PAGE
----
Irrigation canals threaten the Bow River’s world-class sportfishery. Here’s what you need to know


Ongoing concern extends throughout Alberta’s angling community regarding a decline in populations of mature trout in the Bow River, both in Calgary and downstream of the city. Provincial biologists have identified several major stressors on the fish, from erratic and declining flow levels to catch-and-release angling mortality. As it stands, it appears the province only intends to tackle the problem through potentially severe restrictions on fishing seasons and/or angling methods. That was first discussed in this space earlier this year (see

However, biologists have also identified another major factor contributing to fish mortality: irrigation canals. “Big fish loss is almost always a harvest or entrainment issue,” says Michael Sullivan, a fisheries biologist with Alberta Environment and Parks. The critical word here is “entrainment,” the term for the loss of fish when waterways are diverted for irrigation or other reasons.


In the case of the Bow River, trout are able to enter two irrigation canals during the summer, one in Calgary and one near the town of Carseland. When the water supply to the canals is shut off in the fall following  the irrigation season, many of those fish become trapped and die as the canals dry up. Addressing this significant threat to the Bow’s trout should be a top priority.


How many fish are lost each year? No one knows for sure, although Trout Unlimited Canada has been conducting its annual Fish Rescue every October since 1998, capturing and returning fish to the Bow. In 2022, for example, more than 4,000 sportfish were rescued from a very small portion of the Carseland canal alone, along with an almost equal number of critical forage fish. To date, more than a million fish have been returned to the Bow and other rivers with diverted waters, such as the Oldman.


But here’s the thing: we’ve known about this problem for a while. “The subject of irrigation ditches came prominently before the commission, especially in southern Alberta, and there was abundant evidence to show that considerable damage had been done and is being done to the fisheries of these streams, by the lack of proper (exclusion) screens.” This comes from a report to the Dominion, Alberta and Saskatchewan Fisheries Commission in the year—wait for it—1910.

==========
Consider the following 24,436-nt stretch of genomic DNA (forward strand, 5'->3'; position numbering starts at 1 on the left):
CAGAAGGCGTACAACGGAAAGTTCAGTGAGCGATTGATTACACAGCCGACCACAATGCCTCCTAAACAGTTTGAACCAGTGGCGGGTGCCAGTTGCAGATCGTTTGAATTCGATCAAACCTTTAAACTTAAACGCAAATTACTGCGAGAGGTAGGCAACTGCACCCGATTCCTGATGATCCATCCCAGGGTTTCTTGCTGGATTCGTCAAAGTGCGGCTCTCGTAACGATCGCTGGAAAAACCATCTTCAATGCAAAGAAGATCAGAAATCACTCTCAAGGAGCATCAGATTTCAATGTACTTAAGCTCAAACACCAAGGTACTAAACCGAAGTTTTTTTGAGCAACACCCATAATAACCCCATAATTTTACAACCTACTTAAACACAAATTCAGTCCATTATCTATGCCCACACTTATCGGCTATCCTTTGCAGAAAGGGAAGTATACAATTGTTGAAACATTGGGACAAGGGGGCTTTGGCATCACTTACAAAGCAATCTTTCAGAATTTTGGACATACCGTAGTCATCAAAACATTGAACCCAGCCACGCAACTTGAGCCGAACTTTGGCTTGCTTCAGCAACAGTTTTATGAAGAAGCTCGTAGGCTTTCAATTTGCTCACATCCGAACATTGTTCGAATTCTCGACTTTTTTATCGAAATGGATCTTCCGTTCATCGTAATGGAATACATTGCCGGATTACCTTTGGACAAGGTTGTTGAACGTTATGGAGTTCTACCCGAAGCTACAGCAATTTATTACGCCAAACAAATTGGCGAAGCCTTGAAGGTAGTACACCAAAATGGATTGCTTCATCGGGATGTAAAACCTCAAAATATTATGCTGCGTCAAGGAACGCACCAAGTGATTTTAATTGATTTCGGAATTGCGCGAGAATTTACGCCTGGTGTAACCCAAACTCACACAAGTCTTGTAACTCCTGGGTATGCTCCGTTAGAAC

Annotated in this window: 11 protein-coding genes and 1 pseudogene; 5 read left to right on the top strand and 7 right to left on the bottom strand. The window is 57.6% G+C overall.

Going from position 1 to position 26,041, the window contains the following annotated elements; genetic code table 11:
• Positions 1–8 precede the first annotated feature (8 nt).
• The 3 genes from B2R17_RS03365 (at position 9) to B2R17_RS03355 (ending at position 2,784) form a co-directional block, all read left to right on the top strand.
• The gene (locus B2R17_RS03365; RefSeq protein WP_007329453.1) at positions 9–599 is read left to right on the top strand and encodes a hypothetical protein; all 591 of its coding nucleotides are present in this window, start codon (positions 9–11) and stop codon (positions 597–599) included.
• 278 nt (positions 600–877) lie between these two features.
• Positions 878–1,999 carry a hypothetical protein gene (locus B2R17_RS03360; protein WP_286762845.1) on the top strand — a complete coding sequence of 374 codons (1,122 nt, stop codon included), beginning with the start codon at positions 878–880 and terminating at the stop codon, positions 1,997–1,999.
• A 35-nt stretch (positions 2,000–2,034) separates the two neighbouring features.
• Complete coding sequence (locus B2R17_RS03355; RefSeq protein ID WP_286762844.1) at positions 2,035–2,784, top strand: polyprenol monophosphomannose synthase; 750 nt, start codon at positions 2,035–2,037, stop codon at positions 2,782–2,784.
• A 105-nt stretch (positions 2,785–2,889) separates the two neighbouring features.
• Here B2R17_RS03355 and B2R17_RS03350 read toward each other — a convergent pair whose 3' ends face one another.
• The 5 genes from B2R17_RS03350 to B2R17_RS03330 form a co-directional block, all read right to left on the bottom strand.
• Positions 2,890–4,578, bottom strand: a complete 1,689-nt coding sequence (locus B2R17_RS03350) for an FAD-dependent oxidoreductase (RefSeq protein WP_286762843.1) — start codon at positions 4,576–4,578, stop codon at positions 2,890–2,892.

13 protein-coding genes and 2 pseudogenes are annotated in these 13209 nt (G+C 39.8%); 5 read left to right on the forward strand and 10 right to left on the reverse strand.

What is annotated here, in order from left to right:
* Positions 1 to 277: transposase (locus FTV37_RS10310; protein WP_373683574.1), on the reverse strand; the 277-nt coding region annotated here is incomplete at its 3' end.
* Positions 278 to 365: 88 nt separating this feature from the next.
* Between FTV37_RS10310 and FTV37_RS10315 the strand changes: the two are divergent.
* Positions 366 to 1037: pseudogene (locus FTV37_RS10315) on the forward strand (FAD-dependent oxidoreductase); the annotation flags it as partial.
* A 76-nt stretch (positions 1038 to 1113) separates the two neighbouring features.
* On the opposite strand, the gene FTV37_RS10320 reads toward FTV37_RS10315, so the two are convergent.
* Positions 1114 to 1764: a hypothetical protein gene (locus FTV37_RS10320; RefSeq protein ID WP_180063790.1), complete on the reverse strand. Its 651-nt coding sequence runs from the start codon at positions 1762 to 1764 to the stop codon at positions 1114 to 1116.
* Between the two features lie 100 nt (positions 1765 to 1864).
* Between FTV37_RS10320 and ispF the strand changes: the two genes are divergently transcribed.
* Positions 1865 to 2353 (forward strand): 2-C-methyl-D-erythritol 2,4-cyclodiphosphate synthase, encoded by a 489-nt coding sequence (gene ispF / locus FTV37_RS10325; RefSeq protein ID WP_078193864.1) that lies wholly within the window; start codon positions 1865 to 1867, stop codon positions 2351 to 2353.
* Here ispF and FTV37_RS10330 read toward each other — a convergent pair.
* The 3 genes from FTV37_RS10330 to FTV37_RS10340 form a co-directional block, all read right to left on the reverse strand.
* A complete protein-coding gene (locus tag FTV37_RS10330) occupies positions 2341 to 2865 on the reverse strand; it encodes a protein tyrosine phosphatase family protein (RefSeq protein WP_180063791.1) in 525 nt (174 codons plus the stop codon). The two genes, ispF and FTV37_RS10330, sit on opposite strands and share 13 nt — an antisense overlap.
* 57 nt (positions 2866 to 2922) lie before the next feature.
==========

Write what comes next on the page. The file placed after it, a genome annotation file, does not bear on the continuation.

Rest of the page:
Fish rescues remain a must (photo: Trout Unlimited)

Fast-forward to 1998. After the first fish rescues that year, TUC president Alan Harvie said he hoped it was obvious the real solution to the problem was to prevent fish from entering the canal in the first place—not annual rescues after the fact. A quarter of a century later, still nothing has been done to address entrainment.



People may wonder why this problem is such a concern now, since the Bow has managed to cope with it this long. The answer is that other stressors are increasing every year, including rising water temperatures, an apparent worldwide decline of trout-stream insects, and the negative pressures placed on the river by the city of Calgary. The Bow can no longer simply absorb fish loss due to entrainment.

Fish rescues help, but they treat the symptom, not the cause of the problem. Instead, the solution likely requires the installation of physical structures to prevent fish from entering the canals in the first place. That’s dependent on the will of the provincial government, however, and the eternal need for dollars.

How many dollars? Answering that will require more research, perhaps starting with a look at how other jurisdictions beyond Alberta’s borders are dealing with the issue (there are numerous rivers in the U.S. northwest, for example). As for who will foot the bill, that’s another question.

The Alberta government—via Alberta Environment and Parks—owns the diversions and canal headworks, while the Bow River Irrigation District and the Western Irrigation District own the canals proper. Irrigated agriculture contributes approximately $6.5 billion to Alberta’s GDP, so it’s not much of a stretch to think the irrigation industry should provide a significant portion of those dollars.

A new organization called The Trout Trust has been formed in Alberta to raise awareness of this issue, and to persuade the provincial government and the irrigation districts that the time has come to fix the problem. A century is far too long, don’t you think?

Western view is an opinion column. We invite constructive discussion of the various issues raised here.

For more on the Trout Trust, visit